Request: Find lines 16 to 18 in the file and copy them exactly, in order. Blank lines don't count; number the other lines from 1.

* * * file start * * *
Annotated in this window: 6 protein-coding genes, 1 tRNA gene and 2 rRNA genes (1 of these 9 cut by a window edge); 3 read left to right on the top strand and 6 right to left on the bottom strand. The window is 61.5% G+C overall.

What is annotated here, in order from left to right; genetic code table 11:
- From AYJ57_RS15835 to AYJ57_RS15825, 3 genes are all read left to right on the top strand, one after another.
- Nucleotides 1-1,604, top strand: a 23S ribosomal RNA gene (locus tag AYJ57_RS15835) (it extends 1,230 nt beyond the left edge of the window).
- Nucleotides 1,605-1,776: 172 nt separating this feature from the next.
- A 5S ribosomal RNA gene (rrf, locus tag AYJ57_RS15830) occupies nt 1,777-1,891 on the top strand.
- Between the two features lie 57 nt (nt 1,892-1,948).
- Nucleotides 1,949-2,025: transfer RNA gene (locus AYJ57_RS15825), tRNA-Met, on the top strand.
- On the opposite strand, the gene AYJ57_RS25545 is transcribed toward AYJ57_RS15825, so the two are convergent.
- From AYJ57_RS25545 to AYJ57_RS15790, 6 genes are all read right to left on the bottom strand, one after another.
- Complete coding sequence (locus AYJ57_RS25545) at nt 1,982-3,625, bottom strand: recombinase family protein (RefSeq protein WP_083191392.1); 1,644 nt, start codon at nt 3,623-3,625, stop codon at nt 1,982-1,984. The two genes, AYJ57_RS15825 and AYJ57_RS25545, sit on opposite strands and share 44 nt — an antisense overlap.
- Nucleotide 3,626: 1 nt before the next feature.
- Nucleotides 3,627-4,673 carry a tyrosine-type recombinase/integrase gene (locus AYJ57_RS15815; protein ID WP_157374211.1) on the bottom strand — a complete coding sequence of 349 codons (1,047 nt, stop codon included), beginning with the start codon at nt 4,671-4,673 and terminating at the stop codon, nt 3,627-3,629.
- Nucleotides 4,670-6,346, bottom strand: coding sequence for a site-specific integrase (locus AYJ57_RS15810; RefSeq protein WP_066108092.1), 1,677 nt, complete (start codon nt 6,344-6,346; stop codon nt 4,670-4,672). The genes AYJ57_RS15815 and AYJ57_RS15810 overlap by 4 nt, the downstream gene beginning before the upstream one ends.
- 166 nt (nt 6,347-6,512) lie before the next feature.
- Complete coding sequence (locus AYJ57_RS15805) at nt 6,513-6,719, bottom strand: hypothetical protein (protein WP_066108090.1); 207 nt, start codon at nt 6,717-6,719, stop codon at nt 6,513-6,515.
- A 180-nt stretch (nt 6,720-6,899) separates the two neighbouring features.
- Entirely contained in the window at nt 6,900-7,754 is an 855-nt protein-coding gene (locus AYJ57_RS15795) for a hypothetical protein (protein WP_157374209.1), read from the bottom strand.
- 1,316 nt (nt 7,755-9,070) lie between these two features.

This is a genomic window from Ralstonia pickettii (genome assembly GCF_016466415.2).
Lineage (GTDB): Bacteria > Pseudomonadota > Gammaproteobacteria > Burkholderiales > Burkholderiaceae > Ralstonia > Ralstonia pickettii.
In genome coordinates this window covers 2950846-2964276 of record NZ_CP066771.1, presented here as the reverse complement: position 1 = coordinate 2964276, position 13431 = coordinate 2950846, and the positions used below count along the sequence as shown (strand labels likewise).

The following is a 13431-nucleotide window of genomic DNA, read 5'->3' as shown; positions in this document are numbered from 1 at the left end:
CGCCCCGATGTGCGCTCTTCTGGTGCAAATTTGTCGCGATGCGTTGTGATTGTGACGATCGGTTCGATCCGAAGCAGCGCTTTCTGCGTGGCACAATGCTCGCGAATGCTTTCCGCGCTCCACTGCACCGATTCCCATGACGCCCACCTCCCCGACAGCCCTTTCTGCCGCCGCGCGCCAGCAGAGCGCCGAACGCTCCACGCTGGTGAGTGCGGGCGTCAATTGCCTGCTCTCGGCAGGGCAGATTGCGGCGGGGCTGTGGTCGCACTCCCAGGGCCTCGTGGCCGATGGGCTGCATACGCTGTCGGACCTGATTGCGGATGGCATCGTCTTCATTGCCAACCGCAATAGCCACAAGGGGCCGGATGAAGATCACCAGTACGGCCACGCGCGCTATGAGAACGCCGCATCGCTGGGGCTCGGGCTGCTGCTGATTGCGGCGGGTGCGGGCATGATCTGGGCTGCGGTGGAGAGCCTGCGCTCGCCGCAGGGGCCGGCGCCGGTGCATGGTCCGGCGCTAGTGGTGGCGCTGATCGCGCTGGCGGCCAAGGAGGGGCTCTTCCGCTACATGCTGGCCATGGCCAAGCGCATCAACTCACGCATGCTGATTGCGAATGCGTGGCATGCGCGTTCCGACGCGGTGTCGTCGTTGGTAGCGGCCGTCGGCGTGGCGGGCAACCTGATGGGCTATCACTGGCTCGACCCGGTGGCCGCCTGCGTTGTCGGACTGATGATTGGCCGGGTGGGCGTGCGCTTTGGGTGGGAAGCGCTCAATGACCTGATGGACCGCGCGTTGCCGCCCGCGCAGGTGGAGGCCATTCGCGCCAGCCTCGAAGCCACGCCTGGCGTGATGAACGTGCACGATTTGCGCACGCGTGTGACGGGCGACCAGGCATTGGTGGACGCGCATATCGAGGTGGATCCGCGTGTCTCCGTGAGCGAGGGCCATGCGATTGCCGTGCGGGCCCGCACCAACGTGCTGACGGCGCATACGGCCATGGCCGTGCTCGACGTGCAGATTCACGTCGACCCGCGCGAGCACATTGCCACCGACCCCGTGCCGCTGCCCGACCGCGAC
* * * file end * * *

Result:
- Complete coding sequence (locus AYJ57_RS15805) at nt 6,513-6,719, bottom strand: hypothetical protein (protein WP_066108090.1); 207 nt, start codon at nt 6,717-6,719, stop codon at nt 6,513-6,515.
- A 180-nt stretch (nt 6,720-6,899) separates the two neighbouring features.
- Entirely contained in the window at nt 6,900-7,754 is an 855-nt protein-coding gene (locus AYJ57_RS15795) for a hypothetical protein (protein WP_157374209.1), read from the bottom strand.